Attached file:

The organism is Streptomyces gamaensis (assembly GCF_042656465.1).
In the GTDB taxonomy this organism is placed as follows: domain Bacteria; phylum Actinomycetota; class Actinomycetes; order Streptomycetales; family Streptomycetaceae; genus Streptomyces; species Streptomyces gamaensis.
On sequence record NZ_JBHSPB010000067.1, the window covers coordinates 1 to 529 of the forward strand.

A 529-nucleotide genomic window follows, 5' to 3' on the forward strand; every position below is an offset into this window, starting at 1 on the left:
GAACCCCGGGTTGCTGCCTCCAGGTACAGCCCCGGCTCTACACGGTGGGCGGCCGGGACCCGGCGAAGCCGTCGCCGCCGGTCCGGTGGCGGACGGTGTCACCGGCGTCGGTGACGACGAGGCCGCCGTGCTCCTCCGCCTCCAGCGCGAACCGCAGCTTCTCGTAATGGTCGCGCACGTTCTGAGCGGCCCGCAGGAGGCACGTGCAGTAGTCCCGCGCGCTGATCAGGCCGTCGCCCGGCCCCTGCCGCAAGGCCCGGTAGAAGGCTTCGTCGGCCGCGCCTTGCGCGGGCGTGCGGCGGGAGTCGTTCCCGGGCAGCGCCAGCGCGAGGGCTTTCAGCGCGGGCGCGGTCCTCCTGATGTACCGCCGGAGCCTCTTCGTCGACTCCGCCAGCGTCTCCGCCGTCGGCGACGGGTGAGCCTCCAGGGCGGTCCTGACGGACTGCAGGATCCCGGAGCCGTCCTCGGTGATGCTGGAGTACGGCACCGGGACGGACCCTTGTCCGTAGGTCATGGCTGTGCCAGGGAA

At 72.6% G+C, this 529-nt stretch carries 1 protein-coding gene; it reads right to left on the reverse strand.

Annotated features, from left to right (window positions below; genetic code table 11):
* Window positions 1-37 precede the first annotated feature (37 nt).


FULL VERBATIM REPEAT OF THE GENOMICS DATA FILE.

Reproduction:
The organism is Streptomyces gamaensis (assembly GCF_042656465.1).
In the GTDB taxonomy this organism is placed as follows: domain Bacteria; phylum Actinomycetota; class Actinomycetes; order Streptomycetales; family Streptomycetaceae; genus Streptomyces; species Streptomyces gamaensis.
On sequence record NZ_JBHSPB010000067.1, the window covers coordinates 1 to 529 of the forward strand.

A 529-nucleotide genomic window follows, 5' to 3' on the forward strand; every position below is an offset into this window, starting at 1 on the left:
GAACCCCGGGTTGCTGCCTCCAGGTACAGCCCCGGCTCTACACGGTGGGCGGCCGGGACCCGGCGAAGCCGTCGCCGCCGGTCCGGTGGCGGACGGTGTCACCGGCGTCGGTGACGACGAGGCCGCCGTGCTCCTCCGCCTCCAGCGCGAACCGCAGCTTCTCGTAATGGTCGCGCACGTTCTGAGCGGCCCGCAGGAGGCACGTGCAGTAGTCCCGCGCGCTGATCAGGCCGTCGCCCGGCCCCTGCCGCAAGGCCCGGTAGAAGGCTTCGTCGGCCGCGCCTTGCGCGGGCGTGCGGCGGGAGTCGTTCCCGGGCAGCGCCAGCGCGAGGGCTTTCAGCGCGGGCGCGGTCCTCCTGATGTACCGCCGGAGCCTCTTCGTCGACTCCGCCAGCGTCTCCGCCGTCGGCGACGGGTGAGCCTCCAGGGCGGTCCTGACGGACTGCAGGATCCCGGAGCCGTCCTCGGTGATGCTGGAGTACGGCACCGGGACGGACCCTTGTCCGTAGGTCATGGCTGTGCCAGGGAA

At 72.6% G+C, this 529-nt stretch carries 1 protein-coding gene; it reads right to left on the reverse strand.

Annotated features, from left to right (window positions below; genetic code table 11):
* Window positions 1-37 precede the first annotated feature (37 nt).